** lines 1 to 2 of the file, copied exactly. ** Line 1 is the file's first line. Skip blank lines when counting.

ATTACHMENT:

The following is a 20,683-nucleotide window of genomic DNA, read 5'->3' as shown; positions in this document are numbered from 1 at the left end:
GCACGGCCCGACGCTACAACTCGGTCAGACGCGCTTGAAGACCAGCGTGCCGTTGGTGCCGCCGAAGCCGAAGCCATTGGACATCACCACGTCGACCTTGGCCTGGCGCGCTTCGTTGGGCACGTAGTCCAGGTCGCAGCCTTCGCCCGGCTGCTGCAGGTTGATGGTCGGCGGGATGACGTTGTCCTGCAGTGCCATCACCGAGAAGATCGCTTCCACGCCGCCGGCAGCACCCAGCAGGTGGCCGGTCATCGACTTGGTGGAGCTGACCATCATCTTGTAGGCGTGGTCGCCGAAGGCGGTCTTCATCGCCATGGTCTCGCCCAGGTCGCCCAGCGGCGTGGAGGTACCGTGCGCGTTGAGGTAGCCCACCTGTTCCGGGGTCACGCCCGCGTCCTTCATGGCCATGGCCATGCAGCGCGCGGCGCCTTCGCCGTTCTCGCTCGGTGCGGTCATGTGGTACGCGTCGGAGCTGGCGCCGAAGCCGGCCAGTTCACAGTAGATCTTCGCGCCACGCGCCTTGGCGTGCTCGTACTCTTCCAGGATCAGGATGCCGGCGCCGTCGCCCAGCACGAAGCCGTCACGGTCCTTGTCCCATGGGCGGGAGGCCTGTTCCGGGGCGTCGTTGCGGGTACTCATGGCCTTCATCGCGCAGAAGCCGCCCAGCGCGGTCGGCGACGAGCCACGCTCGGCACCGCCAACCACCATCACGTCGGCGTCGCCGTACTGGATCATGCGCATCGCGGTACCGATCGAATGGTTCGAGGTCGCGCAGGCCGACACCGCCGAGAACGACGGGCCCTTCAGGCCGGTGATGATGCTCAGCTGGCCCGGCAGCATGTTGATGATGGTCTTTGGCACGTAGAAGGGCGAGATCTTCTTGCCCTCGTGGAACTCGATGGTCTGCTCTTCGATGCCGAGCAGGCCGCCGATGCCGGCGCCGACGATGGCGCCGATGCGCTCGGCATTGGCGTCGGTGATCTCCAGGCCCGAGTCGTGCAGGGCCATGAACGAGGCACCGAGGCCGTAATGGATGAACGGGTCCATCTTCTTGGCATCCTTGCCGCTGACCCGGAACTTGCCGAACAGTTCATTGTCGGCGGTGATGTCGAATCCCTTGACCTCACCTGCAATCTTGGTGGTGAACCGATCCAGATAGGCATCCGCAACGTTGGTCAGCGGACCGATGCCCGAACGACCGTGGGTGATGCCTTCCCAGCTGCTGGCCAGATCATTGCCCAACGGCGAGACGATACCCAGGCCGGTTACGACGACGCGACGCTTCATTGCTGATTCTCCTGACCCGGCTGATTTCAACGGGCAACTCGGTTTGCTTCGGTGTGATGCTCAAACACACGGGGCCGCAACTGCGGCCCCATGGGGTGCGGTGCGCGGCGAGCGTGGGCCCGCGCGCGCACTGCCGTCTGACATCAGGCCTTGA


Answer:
The following is a 20,683-nucleotide window of genomic DNA, read 5'->3' as shown; positions in this document are numbered from 1 at the left end:
GCACGGCCCGACGCTACAACTCGGTCAGACGCGCTTGAAGACCAGCGTGCCGTTGGTGCCGCCGAAGCCGAAGCCATTGGACATCACCACGTCGACCTTGGCCTGGCGCGCTTCGTTGGGCACGTAGTCCAGGTCGCAGCCTTCGCCCGGCTGCTGCAGGTTGATGGTCGGCGGGATGACGTTGTCCTGCAGTGCCATCACCGAGAAGATCGCTTCCACGCCGCCGGCAGCACCCAGCAGGTGGCCGGTCATCGACTTGGTGGAGCTGACCATCATCTTGTAGGCGTGGTCGCCGAAGGCGGTCTTCATCGCCATGGTCTCGCCCAGGTCGCCCAGCGGCGTGGAGGTACCGTGCGCGTTGAGGTAGCCCACCTGTTCCGGGGTCACGCCCGCGTCCTTCATGGCCATGGCCATGCAGCGCGCGGCGCCTTCGCCGTTCTCGCTCGGTGCGGTCATGTGGTACGCGTCGGAGCTGGCGCCGAAGCCGGCCAGTTCACAGTAGATCTTCGCGCCACGCGCCTTGGCGTGCTCGTACTCTTCCAGGATCAGGATGCCGGCGCCGTCGCCCAGCACGAAGCCGTCACGGTCCTTGTCCCATGGGCGGGAGGCCTGTTCCGGGGCGTCGTTGCGGGTACTCATGGCCTTCATCGCGCAGAAGCCGCCCAGCGCGGTCGGCGACGAGCCACGCTCGGCACCGCCAACCACCATCACGTCGGCGTCGCCGTACTGGATCATGCGCATCGCGGTACCGATCGAATGGTTCGAGGTCGCGCAGGCCGACACCGCCGAGAACGACGGGCCCTTCAGGCCGGTGATGATGCTCAGCTGGCCCGGCAGCATGTTGATGATGGTCTTTGGCACGTAGAAGGGCGAGATCTTCTTGCCCTCGTGGAACTCGATGGTCTGCTCTTCGATGCCGAGCAGGCCGCCGATGCCGGCGCCGACGATGGCGCCGATGCGCTCGGCATTGGCGTCGGTGATCTCCAGGCCCGAGTCGTGCAGGGCCATGAACGAGGCACCGAGGCCGTAATGGATGAACGGGTCCATCTTCTTGGCATCCTTGCCGCTGACCCGGAACTTGCCGAACAGTTCATTGTCGGCGGTGATGTCGAATCCCTTGACCTCACCTGCAATCTTGGTGGTGAACCGATCCAGATAGGCATCCGCAACGTTGGTCAGCGGACCGATGCCCGAACGACCGTGGGTGATGCCTTCCCAGCTGCTGGCCAGATCATTGCCCAACGGCGAGACGATACCCAGGCCGGTTACGACGACGCGACGCTTCATTGCTGATTCTCCTGACCCGGCTGATTTCAACGGGCAACTCGGTTTGCTTCGGTGTGATGCTCAAACACACGGGGCCGCAACTGCGGCCCCATGGGGTGCGGTGCGCGGCGAGCGTGGGCCCGCGCGCGCACTGCCGTCTGACATCAGGCCTTGA